Our Top Five Books For March

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Whether your March includes taking the family on spring break, babysitting the grandkids while they’re off school, or continuing to hibernate until the first signs of spring, it should include some time for reading. Consider one of these new titles hitting the shelves this month. From Canadian fiction, to strategies to retire somewhere warm, to a revealing look at our caffeinated culture, there are plenty of options for your own March break.


Caffeinated: How Our Daily Habit Helps, Hurts, and Hooks Us by Murray Carpenter

The most popular drug in America is a white powder —  no, not the powder that Rob Ford supposedly snorted in the bathroom of a local brewpub. Got your attention? Caffeine in its most essential state is a powder and this new title reveals little-known truths about this addictive, largely unregulated drug found in coffee, energy drinks, teas, colas, chocolate, and even pain relievers — from its mood boosting powers, to improving athletic performance and its role in promoting surprising health problems like obesity and anxiety,



Children of the Revolution by Peter Robinson

When the body of a disgraced college lecturer is found on an abandoned railway line, British Detective Chief Inspector Banks suspects the victim’s radical student activism forty years ago could be connected to his death — as ¬ the detective knows well, some grudges are never forgotten or forgiven.

Devotees of the Inspector Banks series and newcomers to the detective alike will relish this tale of mystery and murder that takes Banks’ hunt for the killer back to the early 1970s.


The Age by Nancy Lee

A compelling coming of age story set in Vancouver in 1984 as Soviet warships swarm the Atlantic, The Age tells the story of Gerry: a troubled teenager confronted by her mother’s newest relationship, confusion about her father’s abandonment, and anxieties about a looming nuclear incident. When Gerry gets involved with a group of radicals planning a subversive and violent  protest at the city’s upcoming peace march and her close relationships start to unravel, Gerry finds herself escaping into a post-nuclear dystopia of her own creation. Alternating between her real and fantasy life alternate, a collision of events and consequences forces life or death decisions in both worlds.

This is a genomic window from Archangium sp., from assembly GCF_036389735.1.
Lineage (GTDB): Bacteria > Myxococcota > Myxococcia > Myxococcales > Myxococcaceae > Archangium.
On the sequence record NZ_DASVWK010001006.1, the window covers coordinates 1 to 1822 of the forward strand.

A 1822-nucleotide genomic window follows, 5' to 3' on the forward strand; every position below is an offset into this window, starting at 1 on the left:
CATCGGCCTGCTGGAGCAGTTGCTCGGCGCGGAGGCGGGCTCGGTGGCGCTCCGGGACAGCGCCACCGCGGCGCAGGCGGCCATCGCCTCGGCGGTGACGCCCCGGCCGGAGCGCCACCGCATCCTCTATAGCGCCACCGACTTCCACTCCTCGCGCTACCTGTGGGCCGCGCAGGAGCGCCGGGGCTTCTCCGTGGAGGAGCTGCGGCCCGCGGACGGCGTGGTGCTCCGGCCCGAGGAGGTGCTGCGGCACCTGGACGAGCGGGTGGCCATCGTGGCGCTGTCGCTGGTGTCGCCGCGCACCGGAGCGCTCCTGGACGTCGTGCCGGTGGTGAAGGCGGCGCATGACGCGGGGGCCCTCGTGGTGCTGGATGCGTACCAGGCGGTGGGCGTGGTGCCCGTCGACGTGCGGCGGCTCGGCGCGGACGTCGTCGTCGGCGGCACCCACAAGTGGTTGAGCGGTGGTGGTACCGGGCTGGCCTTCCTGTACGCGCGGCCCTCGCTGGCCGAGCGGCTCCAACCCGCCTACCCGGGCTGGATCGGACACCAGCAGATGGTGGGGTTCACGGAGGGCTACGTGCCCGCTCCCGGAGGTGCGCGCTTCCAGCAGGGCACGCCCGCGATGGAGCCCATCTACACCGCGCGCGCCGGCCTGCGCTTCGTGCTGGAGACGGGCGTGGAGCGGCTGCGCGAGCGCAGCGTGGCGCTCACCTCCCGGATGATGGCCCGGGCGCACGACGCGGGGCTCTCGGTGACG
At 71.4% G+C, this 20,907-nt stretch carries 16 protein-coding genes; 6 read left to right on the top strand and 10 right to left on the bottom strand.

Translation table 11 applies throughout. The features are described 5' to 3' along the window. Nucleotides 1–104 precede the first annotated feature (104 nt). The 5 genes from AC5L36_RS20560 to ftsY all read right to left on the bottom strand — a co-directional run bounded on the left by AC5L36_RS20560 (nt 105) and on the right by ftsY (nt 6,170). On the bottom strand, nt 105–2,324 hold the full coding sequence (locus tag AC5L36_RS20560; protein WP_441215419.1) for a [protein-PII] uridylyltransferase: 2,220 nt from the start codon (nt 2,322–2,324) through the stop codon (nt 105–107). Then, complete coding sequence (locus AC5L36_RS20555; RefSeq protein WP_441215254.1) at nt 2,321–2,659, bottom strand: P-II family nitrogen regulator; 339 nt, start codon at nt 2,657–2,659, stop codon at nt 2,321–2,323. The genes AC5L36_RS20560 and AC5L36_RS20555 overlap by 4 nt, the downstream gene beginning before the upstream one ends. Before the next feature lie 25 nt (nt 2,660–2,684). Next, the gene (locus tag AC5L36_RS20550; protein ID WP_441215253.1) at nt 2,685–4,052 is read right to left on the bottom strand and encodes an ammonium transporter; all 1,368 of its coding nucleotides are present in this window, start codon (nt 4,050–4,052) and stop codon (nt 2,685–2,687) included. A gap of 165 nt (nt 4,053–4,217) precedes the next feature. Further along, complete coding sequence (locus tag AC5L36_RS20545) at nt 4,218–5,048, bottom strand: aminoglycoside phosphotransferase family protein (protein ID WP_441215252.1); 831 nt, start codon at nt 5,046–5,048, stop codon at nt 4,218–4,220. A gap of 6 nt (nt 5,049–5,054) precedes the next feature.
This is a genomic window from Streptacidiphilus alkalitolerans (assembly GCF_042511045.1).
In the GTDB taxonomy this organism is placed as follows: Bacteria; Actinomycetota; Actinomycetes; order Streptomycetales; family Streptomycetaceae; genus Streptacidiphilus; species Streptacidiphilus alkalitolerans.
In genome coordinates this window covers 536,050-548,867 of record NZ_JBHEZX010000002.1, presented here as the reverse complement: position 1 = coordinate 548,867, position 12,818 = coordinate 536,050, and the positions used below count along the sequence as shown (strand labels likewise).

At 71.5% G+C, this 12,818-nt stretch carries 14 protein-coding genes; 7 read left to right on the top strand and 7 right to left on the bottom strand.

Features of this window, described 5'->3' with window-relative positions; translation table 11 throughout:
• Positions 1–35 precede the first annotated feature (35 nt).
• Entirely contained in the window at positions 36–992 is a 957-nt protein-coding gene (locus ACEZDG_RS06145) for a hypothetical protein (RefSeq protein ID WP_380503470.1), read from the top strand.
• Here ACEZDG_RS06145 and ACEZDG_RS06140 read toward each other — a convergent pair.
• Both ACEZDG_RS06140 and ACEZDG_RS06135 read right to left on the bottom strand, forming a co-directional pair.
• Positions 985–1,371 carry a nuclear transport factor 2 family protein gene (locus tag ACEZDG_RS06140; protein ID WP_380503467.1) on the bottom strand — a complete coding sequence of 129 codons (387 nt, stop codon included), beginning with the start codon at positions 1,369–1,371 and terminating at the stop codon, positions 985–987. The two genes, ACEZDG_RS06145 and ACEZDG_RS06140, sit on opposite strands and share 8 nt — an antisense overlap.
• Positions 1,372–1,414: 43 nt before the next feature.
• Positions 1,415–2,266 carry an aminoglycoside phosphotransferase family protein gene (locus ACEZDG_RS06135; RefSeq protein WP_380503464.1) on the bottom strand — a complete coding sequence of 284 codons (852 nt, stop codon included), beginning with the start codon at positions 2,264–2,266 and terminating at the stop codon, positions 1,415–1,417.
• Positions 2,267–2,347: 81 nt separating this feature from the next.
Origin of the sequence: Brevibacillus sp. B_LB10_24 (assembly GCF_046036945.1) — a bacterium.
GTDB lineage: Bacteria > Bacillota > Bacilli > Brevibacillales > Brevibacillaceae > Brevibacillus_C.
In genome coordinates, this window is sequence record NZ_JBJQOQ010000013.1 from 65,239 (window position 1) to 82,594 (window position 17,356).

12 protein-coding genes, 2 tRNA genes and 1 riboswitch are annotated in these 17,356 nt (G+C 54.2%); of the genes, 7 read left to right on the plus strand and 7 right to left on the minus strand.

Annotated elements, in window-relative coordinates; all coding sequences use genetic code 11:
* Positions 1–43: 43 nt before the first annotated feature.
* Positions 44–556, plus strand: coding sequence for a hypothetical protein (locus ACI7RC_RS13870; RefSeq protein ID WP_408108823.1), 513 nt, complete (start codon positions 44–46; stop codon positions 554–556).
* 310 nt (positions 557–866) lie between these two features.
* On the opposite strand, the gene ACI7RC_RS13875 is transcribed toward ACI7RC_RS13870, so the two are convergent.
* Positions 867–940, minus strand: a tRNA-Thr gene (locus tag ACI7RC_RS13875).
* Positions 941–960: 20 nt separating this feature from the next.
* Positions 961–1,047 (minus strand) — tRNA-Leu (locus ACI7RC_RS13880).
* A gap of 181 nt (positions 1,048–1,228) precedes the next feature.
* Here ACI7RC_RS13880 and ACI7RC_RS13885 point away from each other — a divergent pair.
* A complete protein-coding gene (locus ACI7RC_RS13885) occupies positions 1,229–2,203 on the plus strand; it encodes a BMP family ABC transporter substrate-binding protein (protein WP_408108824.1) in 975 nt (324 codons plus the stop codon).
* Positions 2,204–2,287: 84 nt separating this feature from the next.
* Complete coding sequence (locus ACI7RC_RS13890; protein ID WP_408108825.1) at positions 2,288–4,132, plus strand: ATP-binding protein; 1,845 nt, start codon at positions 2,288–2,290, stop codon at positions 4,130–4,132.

Sibley Guide To Birds, Second Edition by David Allen Sibley

Keeping your eyes peeled for the first harbingers of spring? When Sibley’s Guide to Birds was published in 2000, it was hailed as the finest guide to North American birds and became the standard by which natural history guides are measured. This highly anticipated second edition builds on the original offering massively expanded and updated information, new paintings, new and rare species, and a new, elegant design. Improvements and updates include larger illustrations for better detail, expanded text on habitat information and voice description for every species and more tips on finding birds in the field, and more than 700 updated maps of ranges, showing winter, summer, year-round, migration, and rare ranges.

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The International Living Guide to Retiring Overseas on a Budget by Suzan Haskins, Dan Prescher

If this winter doesn’t have you reaching for this book to figure out how you can retire somewhere much more tropical, then the tagline of ‘How to Live Well on $25,000 a Year’ might seal the deal. The authors have been writing about living overseas for 12 years and the premise of their book is simple: Enjoy a happier, healthier, more fulfilling retirement than you could possibly afford in the U.S. or Canada by finding the right overseas retirement haven. These strategies apply just as well to younger people and people with families who are looking for ways to improve their quality of life while at the same time lowering their cost of living and includes solutions for the challenges of continuing to work and earn money abroad.